Monthly markets review: January 2016
An overview of markets in January 2016 when worries over growth in China and the US, as well as volatile oil prices, put significant pressure on global equities.
- It was a turbulent start to 2016 as renewed instability in the Chinese equity market and a further deterioration in the oil price saw global stockmarkets post steep negative returns.
- In bond markets, perceived safe havens rallied with Treasury, gilt and Bund yields declining.
- In the US, the S&P 500 returned -5%, negatively affected by fears of slowing global and domestic growth, the latter underlined by news that GDP had expanded by a disappointing 0.7% in Q4 2015.
- In the eurozone, global growth concerns combined with worries over the banks, particularly non-performing loans in the Italian banking sector, resulting in the MSCI EMU index returning -6.3%.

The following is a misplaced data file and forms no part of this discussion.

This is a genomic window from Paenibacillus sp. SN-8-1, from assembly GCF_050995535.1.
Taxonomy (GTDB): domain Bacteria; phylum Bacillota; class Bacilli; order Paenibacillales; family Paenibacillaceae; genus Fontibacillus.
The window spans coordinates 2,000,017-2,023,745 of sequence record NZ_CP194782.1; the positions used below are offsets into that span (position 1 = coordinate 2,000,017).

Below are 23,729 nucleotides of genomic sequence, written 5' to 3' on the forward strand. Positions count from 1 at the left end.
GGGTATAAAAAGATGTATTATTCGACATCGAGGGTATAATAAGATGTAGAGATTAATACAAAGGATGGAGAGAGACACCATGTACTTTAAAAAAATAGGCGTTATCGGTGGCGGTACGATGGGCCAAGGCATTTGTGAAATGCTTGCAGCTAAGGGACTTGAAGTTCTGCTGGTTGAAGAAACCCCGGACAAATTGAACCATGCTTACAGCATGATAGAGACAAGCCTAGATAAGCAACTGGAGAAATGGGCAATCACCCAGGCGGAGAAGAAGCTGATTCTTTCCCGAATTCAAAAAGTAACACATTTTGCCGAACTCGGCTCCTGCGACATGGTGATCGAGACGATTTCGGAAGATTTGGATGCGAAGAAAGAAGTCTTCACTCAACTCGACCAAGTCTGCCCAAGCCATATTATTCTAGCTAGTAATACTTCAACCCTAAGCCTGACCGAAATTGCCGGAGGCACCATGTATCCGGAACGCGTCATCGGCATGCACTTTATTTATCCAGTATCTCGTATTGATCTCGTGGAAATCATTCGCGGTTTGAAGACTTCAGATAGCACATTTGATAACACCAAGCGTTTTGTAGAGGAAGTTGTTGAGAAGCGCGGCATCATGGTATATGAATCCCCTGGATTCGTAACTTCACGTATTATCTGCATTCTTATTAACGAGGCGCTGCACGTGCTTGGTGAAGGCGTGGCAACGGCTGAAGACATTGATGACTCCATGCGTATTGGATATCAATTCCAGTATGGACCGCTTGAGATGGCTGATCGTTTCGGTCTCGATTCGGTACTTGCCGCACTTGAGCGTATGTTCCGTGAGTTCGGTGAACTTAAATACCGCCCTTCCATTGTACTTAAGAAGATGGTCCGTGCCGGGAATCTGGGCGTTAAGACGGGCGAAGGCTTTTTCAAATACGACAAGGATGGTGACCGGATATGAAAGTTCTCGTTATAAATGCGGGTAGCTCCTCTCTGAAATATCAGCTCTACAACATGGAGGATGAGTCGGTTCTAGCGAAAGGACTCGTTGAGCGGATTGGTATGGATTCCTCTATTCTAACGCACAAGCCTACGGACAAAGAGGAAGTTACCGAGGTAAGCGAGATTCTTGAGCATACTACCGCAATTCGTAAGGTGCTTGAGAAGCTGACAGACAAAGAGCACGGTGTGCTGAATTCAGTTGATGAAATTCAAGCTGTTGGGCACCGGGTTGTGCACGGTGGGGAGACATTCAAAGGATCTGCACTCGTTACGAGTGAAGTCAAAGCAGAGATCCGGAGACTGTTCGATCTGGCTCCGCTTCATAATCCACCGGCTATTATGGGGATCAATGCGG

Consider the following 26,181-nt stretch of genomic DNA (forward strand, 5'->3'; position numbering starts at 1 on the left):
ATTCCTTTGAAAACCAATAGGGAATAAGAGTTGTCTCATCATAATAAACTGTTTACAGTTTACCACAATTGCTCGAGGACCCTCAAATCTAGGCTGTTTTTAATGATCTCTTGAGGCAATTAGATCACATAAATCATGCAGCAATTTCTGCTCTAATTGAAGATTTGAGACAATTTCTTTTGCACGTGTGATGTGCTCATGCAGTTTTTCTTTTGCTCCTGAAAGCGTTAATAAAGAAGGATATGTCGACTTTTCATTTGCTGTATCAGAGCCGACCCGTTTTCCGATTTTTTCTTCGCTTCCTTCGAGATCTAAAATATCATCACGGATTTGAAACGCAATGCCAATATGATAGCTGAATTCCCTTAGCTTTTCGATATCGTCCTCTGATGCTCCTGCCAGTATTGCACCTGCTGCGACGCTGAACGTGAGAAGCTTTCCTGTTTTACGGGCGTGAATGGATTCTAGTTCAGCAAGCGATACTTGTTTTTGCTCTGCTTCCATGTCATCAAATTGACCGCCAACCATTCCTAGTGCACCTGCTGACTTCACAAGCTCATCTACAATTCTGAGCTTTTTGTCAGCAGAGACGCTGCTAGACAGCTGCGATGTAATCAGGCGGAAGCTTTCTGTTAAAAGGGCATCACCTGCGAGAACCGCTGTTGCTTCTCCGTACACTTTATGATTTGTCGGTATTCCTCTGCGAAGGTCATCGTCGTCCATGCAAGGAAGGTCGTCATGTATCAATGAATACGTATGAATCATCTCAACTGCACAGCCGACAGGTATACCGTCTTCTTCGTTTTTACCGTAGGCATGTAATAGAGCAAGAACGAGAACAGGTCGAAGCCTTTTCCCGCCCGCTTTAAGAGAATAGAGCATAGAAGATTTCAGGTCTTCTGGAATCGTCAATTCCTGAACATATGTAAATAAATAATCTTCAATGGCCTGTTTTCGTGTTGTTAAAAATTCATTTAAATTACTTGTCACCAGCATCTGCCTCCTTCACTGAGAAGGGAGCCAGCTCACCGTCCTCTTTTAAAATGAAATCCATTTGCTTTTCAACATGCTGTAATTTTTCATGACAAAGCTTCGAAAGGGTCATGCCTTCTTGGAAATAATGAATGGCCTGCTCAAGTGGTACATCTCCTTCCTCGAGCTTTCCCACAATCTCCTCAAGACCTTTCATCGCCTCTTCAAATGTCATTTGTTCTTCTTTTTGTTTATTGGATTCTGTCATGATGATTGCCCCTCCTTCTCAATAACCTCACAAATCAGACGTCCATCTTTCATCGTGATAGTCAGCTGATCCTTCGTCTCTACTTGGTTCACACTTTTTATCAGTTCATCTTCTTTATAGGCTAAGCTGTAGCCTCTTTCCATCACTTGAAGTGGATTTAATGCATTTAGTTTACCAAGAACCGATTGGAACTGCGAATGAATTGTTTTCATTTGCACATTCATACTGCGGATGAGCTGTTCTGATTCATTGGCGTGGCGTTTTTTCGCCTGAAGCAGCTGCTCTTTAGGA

- On the final day of the month the Bank of Japan surprised markets by announcing a negative interest rate policy on excess reserves held at the central bank.
- Emerging markets lagged their developed counterparts. China underperformed amid a series of headwinds including ongoing yuan weakness versus the US dollar, weak economic growth, and the spill-over effect from the removal of selling restrictions in mainland stockmarkets.